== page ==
Linux finds a lot of uses in computers that aren’t desktops. But there is a problem. What happens if your mission-critical control computer or retail kiosk gets an update and then fails? Happens all the time with Windows and it can happen with Linux, too. The openSUSE project has an answer: MicroOS which bills itself as immutable. Aimed at container deployment, the operating system promises atomic updates with no disk changes during runtime. If an update does break something, the BTRFS file system allows you to roll back to a previous snapshot. [Tyler] installs the OS and gives it a walkthrough in the video below.
As [Tyler] found, there are not many applications installed by default. Instead, you are expected to install flatpaks so the applications live in their own containers, isolated from the operating system and each other.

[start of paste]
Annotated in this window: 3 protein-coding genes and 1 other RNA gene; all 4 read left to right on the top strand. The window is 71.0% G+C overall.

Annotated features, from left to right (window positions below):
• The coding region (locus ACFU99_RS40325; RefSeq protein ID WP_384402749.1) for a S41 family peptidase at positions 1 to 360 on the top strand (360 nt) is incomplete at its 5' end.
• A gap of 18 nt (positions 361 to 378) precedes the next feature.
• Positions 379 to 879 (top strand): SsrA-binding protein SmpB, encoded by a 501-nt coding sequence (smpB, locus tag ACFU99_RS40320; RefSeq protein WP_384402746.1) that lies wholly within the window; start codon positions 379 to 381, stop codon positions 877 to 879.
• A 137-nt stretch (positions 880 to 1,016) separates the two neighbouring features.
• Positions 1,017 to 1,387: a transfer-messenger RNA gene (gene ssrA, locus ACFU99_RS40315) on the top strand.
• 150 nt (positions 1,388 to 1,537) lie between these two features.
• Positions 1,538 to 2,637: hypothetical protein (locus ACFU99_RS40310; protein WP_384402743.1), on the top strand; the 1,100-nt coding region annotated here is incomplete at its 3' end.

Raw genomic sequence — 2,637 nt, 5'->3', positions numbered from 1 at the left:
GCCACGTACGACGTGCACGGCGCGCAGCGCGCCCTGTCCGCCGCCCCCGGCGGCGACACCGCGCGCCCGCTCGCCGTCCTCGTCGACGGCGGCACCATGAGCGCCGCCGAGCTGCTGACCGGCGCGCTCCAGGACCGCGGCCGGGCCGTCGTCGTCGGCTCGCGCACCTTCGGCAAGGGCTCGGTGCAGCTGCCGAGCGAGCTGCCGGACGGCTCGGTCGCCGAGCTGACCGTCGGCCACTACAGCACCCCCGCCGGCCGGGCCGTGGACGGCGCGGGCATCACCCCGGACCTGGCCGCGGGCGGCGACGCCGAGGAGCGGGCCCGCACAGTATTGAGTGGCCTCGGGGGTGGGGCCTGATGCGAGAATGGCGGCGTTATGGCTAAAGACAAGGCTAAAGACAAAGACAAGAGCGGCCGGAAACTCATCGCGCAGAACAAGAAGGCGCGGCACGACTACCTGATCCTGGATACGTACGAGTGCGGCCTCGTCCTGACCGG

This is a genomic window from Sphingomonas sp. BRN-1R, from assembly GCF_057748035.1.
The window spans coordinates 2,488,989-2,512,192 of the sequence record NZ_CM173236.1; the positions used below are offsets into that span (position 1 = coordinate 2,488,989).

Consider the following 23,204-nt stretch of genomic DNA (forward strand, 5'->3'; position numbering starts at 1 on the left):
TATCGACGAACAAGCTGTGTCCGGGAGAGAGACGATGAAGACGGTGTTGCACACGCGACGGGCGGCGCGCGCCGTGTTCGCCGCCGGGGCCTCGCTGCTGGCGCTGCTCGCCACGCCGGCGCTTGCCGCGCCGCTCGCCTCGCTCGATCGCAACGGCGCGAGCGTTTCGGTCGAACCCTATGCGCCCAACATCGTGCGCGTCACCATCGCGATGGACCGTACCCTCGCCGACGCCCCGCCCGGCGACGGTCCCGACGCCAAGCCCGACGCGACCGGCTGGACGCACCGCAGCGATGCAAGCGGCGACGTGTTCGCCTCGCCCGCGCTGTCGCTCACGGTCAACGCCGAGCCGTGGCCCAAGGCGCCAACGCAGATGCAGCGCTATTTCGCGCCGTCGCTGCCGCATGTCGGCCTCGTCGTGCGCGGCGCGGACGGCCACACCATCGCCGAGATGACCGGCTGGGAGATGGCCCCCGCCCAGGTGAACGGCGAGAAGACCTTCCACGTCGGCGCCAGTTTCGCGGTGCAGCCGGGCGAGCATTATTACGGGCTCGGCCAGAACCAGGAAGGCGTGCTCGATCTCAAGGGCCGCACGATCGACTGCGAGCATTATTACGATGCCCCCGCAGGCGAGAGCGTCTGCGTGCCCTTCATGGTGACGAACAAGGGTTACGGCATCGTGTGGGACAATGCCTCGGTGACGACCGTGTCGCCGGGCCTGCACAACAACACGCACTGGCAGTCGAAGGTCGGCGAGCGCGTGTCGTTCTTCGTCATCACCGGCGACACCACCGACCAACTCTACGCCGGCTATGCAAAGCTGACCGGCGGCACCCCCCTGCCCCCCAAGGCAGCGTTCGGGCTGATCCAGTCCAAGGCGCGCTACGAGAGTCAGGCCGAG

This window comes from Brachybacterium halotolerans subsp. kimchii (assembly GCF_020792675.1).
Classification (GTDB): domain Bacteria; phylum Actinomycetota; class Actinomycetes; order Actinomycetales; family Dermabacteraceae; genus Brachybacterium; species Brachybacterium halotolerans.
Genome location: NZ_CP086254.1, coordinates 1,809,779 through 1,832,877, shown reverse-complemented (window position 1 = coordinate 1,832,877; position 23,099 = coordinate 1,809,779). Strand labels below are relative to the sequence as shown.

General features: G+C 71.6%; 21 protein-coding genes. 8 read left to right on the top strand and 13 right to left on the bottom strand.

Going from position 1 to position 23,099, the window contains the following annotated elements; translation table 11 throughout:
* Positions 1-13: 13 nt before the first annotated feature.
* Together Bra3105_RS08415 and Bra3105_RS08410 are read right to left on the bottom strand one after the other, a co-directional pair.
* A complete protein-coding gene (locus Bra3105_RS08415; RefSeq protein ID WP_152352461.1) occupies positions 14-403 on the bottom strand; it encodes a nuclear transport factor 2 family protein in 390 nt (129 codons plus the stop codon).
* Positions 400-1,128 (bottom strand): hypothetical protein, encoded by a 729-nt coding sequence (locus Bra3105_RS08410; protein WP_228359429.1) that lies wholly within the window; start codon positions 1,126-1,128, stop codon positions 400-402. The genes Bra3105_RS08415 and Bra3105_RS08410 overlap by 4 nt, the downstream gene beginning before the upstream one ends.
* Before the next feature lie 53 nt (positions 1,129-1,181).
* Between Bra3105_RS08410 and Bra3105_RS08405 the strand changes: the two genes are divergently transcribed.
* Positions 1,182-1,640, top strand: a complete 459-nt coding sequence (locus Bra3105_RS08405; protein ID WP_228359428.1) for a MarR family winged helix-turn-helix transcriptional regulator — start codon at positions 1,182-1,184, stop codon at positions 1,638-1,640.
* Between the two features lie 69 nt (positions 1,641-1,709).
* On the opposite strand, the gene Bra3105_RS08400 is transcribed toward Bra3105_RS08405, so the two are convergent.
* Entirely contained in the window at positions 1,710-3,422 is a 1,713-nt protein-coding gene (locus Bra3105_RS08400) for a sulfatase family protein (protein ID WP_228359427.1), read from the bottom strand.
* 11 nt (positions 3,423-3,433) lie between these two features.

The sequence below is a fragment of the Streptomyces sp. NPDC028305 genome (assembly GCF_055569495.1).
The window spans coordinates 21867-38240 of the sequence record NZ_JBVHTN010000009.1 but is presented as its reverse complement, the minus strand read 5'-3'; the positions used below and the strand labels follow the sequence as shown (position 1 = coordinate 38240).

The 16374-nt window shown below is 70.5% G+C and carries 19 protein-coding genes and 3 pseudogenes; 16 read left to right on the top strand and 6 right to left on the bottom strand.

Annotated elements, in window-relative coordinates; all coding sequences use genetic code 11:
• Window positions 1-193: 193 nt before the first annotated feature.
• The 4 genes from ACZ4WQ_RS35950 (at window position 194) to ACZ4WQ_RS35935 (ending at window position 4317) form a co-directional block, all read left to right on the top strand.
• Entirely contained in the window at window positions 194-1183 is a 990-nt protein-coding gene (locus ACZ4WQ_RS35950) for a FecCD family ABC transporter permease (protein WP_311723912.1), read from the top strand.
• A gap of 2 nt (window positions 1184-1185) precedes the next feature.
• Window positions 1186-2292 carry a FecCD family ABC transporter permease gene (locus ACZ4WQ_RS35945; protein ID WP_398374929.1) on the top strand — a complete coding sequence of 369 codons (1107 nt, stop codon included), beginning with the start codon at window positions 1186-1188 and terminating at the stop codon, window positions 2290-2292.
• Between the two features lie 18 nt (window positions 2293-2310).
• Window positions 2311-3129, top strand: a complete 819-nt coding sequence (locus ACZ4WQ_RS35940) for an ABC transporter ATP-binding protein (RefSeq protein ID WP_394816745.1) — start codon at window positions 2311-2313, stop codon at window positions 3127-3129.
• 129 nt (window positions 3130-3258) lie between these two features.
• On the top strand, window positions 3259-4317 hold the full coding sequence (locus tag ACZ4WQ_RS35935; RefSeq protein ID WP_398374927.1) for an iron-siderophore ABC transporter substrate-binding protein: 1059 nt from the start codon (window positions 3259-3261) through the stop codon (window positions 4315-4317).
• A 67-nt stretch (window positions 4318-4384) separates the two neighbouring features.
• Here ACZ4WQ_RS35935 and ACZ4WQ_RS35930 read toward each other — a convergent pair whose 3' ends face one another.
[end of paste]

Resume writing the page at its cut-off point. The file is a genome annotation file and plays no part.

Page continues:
Of course, this isn’t for everyone. On the other hand, there is something seductive about having a computer that is very reliable even in the face of updates. Of course, you can do snapshots with BTRFS or ZFS anywhere those are supported, but unless you are very careful, you might have problems with dependencies for applications and the wrong update can still ruin your day. The OS supports GNOME or KDE, with system requirements that claim you can run it in 1GB of RAM and 20GB of disk space. We’d imagine you’ll be happier if you have more, of course.
If you are interested in snapshot file systems for the PI, you can play with BTRFS on that platform. We imagine you could develop some super robust system using FUSE, too, if someone hasn’t already done it.